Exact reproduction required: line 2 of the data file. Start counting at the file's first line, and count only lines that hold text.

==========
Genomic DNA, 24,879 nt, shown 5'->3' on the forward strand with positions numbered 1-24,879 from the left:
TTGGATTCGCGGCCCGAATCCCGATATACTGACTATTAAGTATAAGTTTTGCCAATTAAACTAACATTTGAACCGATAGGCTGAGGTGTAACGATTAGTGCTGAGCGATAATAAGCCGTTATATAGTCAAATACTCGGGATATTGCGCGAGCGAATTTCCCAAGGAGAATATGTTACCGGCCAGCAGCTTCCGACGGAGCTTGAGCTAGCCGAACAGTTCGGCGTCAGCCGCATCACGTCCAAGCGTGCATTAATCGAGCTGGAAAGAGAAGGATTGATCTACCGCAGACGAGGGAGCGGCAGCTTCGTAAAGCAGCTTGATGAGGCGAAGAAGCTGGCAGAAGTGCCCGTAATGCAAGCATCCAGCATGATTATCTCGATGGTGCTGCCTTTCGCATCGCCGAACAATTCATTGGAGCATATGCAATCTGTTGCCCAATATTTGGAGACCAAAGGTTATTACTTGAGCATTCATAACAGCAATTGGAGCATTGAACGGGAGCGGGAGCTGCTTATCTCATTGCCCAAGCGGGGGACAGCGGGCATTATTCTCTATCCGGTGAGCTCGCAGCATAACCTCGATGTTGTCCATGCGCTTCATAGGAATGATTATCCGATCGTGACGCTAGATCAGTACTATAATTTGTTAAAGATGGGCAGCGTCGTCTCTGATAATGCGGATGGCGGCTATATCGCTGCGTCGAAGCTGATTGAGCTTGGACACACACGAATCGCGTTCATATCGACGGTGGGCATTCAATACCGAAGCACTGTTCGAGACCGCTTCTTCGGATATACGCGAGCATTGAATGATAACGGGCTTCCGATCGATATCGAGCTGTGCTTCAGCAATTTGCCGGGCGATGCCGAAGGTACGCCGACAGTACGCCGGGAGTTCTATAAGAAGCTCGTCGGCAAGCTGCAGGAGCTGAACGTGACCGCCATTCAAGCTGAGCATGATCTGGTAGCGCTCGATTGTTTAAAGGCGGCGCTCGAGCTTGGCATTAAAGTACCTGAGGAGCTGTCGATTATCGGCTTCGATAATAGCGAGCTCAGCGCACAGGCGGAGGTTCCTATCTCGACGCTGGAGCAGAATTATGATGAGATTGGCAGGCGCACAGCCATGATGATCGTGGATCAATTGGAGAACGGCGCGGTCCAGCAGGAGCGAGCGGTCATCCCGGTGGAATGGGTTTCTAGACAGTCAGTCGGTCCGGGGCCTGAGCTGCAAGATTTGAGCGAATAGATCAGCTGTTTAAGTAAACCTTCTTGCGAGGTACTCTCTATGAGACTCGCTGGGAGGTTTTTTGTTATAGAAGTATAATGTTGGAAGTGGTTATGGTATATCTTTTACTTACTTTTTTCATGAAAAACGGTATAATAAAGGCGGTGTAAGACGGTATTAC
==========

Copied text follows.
TTGGATTCGCGGCCCGAATCCCGATATACTGACTATTAAGTATAAGTTTTGCCAATTAAACTAACATTTGAACCGATAGGCTGAGGTGTAACGATTAGTGCTGAGCGATAATAAGCCGTTATATAGTCAAATACTCGGGATATTGCGCGAGCGAATTTCCCAAGGAGAATATGTTACCGGCCAGCAGCTTCCGACGGAGCTTGAGCTAGCCGAACAGTTCGGCGTCAGCCGCATCACGTCCAAGCGTGCATTAATCGAGCTGGAAAGAGAAGGATTGATCTACCGCAGACGAGGGAGCGGCAGCTTCGTAAAGCAGCTTGATGAGGCGAAGAAGCTGGCAGAAGTGCCCGTAATGCAAGCATCCAGCATGATTATCTCGATGGTGCTGCCTTTCGCATCGCCGAACAATTCATTGGAGCATATGCAATCTGTTGCCCAATATTTGGAGACCAAAGGTTATTACTTGAGCATTCATAACAGCAATTGGAGCATTGAACGGGAGCGGGAGCTGCTTATCTCATTGCCCAAGCGGGGGACAGCGGGCATTATTCTCTATCCGGTGAGCTCGCAGCATAACCTCGATGTTGTCCATGCGCTTCATAGGAATGATTATCCGATCGTGACGCTAGATCAGTACTATAATTTGTTAAAGATGGGCAGCGTCGTCTCTGATAATGCGGATGGCGGCTATATCGCTGCGTCGAAGCTGATTGAGCTTGGACACACACGAATCGCGTTCATATCGACGGTGGGCATTCAATACCGAAGCACTGTTCGAGACCGCTTCTTCGGATATACGCGAGCATTGAATGATAACGGGCTTCCGATCGATATCGAGCTGTGCTTCAGCAATTTGCCGGGCGATGCCGAAGGTACGCCGACAGTACGCCGGGAGTTCTATAAGAAGCTCGTCGGCAAGCTGCAGGAGCTGAACGTGACCGCCATTCAAGCTGAGCATGATCTGGTAGCGCTCGATTGTTTAAAGGCGGCGCTCGAGCTTGGCATTAAAGTACCTGAGGAGCTGTCGATTATCGGCTTCGATAATAGCGAGCTCAGCGCACAGGCGGAGGTTCCTATCTCGACGCTGGAGCAGAATTATGATGAGATTGGCAGGCGCACAGCCATGATGATCGTGGATCAATTGGAGAACGGCGCGGTCCAGCAGGAGCGAGCGGTCATCCCGGTGGAATGGGTTTCTAGACAGTCAGTCGGTCCGGGGCCTGAGCTGCAAGATTTGAGCGAATAGATCAGCTGTTTAAGTAAACCTTCTTGCGAGGTACTCTCTATGAGACTCGCTGGGAGGTTTTTTGTTATAGAAGTATAATGTTGGAAGTGGTTATGGTATATCTTTTACTTACTTTTTTCATGAAAAACGGTATAATAAAGGCGGTGTAAGACGGTATTAC